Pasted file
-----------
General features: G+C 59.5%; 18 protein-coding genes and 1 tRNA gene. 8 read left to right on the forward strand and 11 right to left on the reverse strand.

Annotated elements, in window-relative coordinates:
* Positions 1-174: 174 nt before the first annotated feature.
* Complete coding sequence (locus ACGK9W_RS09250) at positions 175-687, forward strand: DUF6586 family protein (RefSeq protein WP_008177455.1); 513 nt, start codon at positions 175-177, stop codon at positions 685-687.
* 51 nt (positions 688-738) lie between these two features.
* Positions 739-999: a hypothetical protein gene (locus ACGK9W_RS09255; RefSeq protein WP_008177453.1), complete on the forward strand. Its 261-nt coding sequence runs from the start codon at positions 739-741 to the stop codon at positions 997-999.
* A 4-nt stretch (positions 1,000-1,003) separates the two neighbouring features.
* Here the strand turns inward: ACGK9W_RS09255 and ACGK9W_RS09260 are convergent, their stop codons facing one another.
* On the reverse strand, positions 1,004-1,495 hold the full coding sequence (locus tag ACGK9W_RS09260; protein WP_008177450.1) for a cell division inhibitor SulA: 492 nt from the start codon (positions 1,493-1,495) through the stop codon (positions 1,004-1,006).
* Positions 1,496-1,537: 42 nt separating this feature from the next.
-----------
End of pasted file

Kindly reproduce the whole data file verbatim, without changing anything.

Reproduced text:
General features: G+C 59.5%; 18 protein-coding genes and 1 tRNA gene. 8 read left to right on the forward strand and 11 right to left on the reverse strand.

Annotated elements, in window-relative coordinates:
* Positions 1-174: 174 nt before the first annotated feature.
* Complete coding sequence (locus ACGK9W_RS09250) at positions 175-687, forward strand: DUF6586 family protein (RefSeq protein WP_008177455.1); 513 nt, start codon at positions 175-177, stop codon at positions 685-687.
* 51 nt (positions 688-738) lie between these two features.
* Positions 739-999: a hypothetical protein gene (locus ACGK9W_RS09255; RefSeq protein WP_008177453.1), complete on the forward strand. Its 261-nt coding sequence runs from the start codon at positions 739-741 to the stop codon at positions 997-999.
* A 4-nt stretch (positions 1,000-1,003) separates the two neighbouring features.
* Here the strand turns inward: ACGK9W_RS09255 and ACGK9W_RS09260 are convergent, their stop codons facing one another.
* On the reverse strand, positions 1,004-1,495 hold the full coding sequence (locus tag ACGK9W_RS09260; protein WP_008177450.1) for a cell division inhibitor SulA: 492 nt from the start codon (positions 1,493-1,495) through the stop codon (positions 1,004-1,006).
* Positions 1,496-1,537: 42 nt separating this feature from the next.